The University of Birmingham is working with Ravenshaw University in Orissa on a new research project looking at ethics, policy and practice concerning polio vaccination in the state.
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New research study explores attitudes to polio immunisation in India
Although encouragingly India has been removed from the list of polio endemic countries, misconceptions still remain around polio vaccination within the country.
This two-year project will gather relevant empirical evidence about attitudes to polio vaccination campaigns in Orissa from three key groups - parents, community workers and those involved in planning and implementing the campaign, such as government officials. While no cases of polio have been officially reported recently in the state, the research team will study more remote tribal areas where facilities are less developed.
The study will outline and systematically explore the ethical issues that arise in relation to vaccination in general, as well as the issues raised by the empirical material gathered as part of the project. The aim is that this project will initiate a longstanding collaboration between the University of Birmingham and Ravenshaw in terms of both teaching and research in ethics and history relating to health. The first of a series of interdisciplinary research workshops will be held in Bhubaneswar in early December to widen the areas of discussion and seek topics for further joint work in the future.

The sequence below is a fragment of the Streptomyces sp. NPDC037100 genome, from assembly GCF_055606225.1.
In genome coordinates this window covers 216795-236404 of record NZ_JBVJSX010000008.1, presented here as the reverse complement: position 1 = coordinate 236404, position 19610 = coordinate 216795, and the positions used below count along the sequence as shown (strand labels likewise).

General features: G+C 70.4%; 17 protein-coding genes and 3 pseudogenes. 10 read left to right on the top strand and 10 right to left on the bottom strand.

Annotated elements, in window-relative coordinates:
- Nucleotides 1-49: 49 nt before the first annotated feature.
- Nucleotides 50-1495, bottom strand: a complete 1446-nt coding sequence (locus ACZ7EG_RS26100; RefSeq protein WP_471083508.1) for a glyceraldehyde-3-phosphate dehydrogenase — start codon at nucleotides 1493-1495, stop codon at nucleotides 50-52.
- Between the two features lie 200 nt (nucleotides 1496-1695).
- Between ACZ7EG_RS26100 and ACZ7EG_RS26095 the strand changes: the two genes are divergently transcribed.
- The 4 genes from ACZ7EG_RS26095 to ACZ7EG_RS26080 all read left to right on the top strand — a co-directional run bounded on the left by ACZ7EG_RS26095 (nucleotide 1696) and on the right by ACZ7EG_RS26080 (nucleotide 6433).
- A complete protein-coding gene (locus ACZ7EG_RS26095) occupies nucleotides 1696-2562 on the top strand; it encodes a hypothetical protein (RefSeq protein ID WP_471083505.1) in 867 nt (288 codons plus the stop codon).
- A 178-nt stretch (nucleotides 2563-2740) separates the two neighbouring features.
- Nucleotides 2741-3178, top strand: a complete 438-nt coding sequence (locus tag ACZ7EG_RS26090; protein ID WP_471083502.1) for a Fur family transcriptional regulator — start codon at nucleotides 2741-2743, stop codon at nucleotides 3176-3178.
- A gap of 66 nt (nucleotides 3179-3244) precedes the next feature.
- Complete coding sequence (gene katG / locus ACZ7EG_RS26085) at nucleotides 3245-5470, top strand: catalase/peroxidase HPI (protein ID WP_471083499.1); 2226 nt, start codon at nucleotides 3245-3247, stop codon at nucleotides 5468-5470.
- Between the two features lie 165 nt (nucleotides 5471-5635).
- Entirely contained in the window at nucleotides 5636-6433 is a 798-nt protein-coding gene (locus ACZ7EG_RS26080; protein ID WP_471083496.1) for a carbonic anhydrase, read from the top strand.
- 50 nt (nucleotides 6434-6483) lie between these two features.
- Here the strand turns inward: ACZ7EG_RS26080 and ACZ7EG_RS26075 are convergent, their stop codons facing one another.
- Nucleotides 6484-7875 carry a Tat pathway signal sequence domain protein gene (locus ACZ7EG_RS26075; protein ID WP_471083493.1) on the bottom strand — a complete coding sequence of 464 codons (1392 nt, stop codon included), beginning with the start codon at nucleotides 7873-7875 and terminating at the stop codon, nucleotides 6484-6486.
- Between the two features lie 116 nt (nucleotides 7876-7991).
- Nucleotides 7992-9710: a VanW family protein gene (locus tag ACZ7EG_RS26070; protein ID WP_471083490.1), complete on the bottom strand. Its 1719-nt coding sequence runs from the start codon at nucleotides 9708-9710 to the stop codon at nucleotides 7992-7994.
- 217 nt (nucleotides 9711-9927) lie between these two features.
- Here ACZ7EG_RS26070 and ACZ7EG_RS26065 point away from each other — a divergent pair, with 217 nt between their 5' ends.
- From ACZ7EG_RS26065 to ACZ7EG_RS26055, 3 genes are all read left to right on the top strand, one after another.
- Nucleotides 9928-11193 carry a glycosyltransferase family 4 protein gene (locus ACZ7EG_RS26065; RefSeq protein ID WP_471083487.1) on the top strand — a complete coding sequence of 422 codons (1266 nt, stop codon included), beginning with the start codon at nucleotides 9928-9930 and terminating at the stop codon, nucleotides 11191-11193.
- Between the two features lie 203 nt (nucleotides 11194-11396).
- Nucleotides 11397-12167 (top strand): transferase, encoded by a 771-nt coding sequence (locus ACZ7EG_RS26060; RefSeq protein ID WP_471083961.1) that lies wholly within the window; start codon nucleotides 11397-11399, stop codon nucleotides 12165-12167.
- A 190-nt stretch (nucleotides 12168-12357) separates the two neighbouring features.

Angus Dawson, Professor of Public Health Ethics from the College of Medical and Dental Sciences at the University of Birmingham, said:
“A lot of people in India do not opt for mass vaccination programmes for a number of reasons. We want to explore these reasons and bring about an attitudinal change. It’s very exciting to be working in Orissa with Ravenshaw University on this kind of project. My background is in philosophy and ethics, but I have to engage with the real world of vaccination policy and practice. We expect to learn a lot about the historical, social and cultural context of public health work, and think this will result in new depth in terms of our own understanding, and further research questions to be explored in the future”.
The University’s India Office opened in New Delhi in 2009. This was the first overseas office of the University of Birmingham and has been established to maintain partnerships with local providers, support alumni in India, further consolidate research collaborations and provide local services to those students who wish to study at the University. please visit: www.birmingham.ac.uk/india
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